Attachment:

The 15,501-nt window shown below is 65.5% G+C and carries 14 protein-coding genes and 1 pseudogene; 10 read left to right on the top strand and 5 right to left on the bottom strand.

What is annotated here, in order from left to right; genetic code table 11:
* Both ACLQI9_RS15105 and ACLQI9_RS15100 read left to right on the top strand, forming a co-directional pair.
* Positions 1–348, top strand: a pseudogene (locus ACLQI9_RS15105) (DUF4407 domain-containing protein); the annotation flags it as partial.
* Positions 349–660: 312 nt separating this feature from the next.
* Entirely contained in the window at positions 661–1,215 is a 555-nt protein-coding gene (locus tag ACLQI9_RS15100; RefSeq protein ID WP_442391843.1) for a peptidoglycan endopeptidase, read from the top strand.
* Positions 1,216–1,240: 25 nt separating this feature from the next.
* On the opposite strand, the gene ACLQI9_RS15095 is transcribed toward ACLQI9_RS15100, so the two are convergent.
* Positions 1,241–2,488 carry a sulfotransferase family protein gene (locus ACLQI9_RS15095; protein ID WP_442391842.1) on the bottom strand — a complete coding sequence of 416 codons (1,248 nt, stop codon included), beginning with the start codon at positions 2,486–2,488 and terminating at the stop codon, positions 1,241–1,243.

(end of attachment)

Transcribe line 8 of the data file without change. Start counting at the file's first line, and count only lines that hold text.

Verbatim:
* On the opposite strand, the gene ACLQI9_RS15095 is transcribed toward ACLQI9_RS15100, so the two are convergent.